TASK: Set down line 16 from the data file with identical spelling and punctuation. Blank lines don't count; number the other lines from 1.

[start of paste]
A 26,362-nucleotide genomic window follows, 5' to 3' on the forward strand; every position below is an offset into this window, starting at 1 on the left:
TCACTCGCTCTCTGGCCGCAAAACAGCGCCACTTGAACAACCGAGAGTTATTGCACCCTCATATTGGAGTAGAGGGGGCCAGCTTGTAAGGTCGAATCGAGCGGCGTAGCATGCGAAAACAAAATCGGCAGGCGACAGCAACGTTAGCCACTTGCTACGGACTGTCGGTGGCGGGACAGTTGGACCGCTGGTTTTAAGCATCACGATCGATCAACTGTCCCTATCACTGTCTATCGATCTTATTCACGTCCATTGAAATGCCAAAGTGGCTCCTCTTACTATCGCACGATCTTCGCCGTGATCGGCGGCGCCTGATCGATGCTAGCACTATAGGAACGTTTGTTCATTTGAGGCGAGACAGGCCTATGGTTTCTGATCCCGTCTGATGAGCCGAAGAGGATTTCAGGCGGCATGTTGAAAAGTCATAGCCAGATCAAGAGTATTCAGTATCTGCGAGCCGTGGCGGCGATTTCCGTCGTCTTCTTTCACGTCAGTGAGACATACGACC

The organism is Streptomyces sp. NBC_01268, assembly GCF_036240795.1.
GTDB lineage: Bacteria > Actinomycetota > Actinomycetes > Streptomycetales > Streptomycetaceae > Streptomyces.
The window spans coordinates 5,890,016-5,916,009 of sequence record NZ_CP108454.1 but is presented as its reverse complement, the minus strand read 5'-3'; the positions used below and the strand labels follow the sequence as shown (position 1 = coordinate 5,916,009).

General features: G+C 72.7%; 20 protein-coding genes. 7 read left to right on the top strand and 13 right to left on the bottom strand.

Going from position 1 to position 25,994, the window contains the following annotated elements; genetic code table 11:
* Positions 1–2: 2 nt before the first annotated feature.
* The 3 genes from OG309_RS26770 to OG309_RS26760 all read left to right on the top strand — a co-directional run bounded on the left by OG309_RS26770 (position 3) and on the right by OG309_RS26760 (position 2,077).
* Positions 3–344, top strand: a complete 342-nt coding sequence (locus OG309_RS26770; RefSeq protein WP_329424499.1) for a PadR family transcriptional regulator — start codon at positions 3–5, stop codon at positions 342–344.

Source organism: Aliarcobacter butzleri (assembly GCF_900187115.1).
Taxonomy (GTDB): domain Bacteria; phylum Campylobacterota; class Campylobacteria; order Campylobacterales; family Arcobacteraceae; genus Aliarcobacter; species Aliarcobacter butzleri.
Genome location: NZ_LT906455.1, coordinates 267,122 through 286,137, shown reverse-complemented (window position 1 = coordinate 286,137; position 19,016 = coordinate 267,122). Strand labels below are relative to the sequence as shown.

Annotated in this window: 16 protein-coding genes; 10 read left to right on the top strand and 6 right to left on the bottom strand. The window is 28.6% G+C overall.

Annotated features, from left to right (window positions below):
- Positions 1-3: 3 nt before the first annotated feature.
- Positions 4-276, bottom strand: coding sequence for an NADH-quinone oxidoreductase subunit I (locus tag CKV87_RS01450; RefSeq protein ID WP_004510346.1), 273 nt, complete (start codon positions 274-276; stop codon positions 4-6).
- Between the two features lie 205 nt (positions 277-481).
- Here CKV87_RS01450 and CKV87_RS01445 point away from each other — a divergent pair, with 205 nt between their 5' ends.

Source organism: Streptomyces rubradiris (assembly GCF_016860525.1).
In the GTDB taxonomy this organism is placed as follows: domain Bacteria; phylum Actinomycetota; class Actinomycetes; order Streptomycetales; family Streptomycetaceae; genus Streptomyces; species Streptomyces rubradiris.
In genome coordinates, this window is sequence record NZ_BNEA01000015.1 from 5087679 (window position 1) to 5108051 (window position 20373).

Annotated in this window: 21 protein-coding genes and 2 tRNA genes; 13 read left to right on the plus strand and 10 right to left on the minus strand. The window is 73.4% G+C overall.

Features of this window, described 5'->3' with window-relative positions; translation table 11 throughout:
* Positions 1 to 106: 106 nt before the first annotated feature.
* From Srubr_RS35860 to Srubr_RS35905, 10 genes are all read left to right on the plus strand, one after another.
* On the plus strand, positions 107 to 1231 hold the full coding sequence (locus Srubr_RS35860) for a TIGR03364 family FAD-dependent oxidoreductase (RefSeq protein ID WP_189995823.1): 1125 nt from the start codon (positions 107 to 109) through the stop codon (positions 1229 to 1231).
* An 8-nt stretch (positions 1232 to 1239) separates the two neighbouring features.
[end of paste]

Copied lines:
- Positions 1-3: 3 nt before the first annotated feature.